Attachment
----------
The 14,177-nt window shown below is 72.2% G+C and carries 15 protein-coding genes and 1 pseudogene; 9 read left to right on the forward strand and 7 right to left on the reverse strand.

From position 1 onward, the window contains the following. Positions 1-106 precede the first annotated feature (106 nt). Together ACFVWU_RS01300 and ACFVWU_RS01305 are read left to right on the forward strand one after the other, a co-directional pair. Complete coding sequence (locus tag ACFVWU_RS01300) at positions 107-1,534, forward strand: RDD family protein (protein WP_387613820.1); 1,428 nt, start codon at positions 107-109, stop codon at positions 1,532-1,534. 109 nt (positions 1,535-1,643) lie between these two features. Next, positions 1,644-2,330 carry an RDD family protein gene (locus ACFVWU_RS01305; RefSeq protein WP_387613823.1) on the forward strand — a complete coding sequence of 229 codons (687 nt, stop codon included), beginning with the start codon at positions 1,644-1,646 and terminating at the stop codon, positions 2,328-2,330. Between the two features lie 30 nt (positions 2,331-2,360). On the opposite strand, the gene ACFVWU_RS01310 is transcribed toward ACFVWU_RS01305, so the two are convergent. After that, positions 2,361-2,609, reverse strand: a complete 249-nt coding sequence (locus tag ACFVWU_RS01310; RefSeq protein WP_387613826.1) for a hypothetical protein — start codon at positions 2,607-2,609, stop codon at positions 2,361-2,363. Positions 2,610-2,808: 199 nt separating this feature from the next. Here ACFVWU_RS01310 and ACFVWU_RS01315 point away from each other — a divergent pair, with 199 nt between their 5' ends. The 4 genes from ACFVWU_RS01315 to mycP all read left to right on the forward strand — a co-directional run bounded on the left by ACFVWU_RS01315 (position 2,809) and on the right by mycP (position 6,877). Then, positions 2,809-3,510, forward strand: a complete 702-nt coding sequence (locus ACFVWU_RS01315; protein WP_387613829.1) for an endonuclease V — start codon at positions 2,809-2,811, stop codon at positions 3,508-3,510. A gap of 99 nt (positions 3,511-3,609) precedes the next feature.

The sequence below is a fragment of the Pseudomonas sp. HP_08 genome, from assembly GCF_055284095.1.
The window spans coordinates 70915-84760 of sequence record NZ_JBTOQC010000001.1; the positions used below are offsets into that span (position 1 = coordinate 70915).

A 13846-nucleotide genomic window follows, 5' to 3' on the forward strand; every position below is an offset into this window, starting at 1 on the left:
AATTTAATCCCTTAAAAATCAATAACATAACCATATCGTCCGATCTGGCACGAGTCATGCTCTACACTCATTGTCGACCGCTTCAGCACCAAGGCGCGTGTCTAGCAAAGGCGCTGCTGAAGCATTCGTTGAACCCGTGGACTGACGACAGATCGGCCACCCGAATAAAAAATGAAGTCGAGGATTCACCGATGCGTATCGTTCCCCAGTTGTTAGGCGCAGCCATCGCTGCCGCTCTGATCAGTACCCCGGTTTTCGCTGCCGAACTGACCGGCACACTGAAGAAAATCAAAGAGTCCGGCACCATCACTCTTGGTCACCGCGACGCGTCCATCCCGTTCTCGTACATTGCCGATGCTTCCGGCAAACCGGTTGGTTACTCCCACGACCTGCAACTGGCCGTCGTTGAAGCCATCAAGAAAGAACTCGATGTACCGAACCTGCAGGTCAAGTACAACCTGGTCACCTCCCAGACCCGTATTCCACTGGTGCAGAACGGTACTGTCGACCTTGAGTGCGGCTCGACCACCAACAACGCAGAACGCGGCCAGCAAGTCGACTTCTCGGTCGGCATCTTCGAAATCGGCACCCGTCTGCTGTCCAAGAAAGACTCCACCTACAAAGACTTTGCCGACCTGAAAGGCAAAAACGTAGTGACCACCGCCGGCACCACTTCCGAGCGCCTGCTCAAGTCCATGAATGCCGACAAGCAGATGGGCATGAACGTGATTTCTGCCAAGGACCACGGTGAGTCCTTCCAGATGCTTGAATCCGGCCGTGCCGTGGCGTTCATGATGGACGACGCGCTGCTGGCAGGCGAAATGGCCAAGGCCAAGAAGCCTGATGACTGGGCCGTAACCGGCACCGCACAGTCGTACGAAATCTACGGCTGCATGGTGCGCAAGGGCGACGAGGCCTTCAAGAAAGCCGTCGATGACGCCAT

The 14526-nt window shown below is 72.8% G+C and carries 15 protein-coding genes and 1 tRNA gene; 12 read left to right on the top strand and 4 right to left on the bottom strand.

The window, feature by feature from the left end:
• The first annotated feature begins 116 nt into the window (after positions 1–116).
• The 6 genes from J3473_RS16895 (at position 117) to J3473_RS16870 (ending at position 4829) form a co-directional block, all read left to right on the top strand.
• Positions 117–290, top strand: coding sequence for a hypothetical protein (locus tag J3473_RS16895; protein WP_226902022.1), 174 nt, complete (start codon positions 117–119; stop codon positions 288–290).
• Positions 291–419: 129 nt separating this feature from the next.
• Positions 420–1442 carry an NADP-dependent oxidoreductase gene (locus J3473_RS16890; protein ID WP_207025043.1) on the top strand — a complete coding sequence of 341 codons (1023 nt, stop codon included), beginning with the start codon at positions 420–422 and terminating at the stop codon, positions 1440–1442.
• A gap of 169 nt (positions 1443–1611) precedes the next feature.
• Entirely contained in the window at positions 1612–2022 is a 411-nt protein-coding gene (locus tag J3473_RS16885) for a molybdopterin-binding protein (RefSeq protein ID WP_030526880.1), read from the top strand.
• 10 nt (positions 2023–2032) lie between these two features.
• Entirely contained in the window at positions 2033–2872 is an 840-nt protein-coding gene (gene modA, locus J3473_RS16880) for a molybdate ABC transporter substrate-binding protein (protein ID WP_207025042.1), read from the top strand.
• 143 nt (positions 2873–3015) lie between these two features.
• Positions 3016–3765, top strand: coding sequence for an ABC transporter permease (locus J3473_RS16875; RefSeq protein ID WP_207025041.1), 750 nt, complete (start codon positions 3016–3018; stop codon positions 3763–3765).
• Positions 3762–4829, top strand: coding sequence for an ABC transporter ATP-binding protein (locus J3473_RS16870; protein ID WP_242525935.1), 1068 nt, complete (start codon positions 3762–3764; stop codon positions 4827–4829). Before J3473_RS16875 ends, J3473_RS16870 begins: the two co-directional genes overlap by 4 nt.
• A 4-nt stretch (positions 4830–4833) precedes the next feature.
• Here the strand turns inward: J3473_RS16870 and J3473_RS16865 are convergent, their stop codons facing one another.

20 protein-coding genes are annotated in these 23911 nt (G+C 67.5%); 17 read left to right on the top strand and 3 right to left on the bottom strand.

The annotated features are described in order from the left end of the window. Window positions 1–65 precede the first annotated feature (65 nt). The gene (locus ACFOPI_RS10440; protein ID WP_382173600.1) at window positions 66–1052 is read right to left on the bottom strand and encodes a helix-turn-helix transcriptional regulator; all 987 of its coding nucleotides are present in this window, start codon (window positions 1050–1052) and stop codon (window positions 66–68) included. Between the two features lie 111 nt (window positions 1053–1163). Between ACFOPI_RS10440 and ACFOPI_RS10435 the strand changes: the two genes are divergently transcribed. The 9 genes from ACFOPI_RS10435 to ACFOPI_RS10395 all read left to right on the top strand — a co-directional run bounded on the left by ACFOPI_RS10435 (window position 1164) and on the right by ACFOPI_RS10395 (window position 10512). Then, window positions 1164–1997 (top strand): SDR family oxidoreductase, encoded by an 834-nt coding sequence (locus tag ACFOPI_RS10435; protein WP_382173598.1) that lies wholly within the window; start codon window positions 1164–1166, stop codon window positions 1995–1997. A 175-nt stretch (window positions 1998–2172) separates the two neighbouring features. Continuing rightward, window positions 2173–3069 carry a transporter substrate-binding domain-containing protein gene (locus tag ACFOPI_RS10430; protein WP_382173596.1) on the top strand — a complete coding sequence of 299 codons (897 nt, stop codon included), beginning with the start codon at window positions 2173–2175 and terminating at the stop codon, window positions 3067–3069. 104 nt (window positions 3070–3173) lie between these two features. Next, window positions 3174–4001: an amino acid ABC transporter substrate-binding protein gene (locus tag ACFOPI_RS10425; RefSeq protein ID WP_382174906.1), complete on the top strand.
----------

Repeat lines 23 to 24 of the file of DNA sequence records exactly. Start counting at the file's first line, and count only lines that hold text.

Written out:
20 protein-coding genes are annotated in these 23911 nt (G+C 67.5%); 17 read left to right on the top strand and 3 right to left on the bottom strand.

The annotated features are described in order from the left end of the window. Window positions 1–65 precede the first annotated feature (65 nt). The gene (locus ACFOPI_RS10440; protein ID WP_382173600.1) at window positions 66–1052 is read right to left on the bottom strand and encodes a helix-turn-helix transcriptional regulator; all 987 of its coding nucleotides are present in this window, start codon (window positions 1050–1052) and stop codon (window positions 66–68) included. Between the two features lie 111 nt (window positions 1053–1163). Between ACFOPI_RS10440 and ACFOPI_RS10435 the strand changes: the two genes are divergently transcribed. The 9 genes from ACFOPI_RS10435 to ACFOPI_RS10395 all read left to right on the top strand — a co-directional run bounded on the left by ACFOPI_RS10435 (window position 1164) and on the right by ACFOPI_RS10395 (window position 10512). Then, window positions 1164–1997 (top strand): SDR family oxidoreductase, encoded by an 834-nt coding sequence (locus tag ACFOPI_RS10435; protein WP_382173598.1) that lies wholly within the window; start codon window positions 1164–1166, stop codon window positions 1995–1997. A 175-nt stretch (window positions 1998–2172) separates the two neighbouring features. Continuing rightward, window positions 2173–3069 carry a transporter substrate-binding domain-containing protein gene (locus tag ACFOPI_RS10430; protein WP_382173596.1) on the top strand — a complete coding sequence of 299 codons (897 nt, stop codon included), beginning with the start codon at window positions 2173–2175 and terminating at the stop codon, window positions 3067–3069. 104 nt (window positions 3070–3173) lie between these two features. Next, window positions 3174–4001: an amino acid ABC transporter substrate-binding protein gene (locus tag ACFOPI_RS10425; RefSeq protein ID WP_382174906.1), complete on the top strand.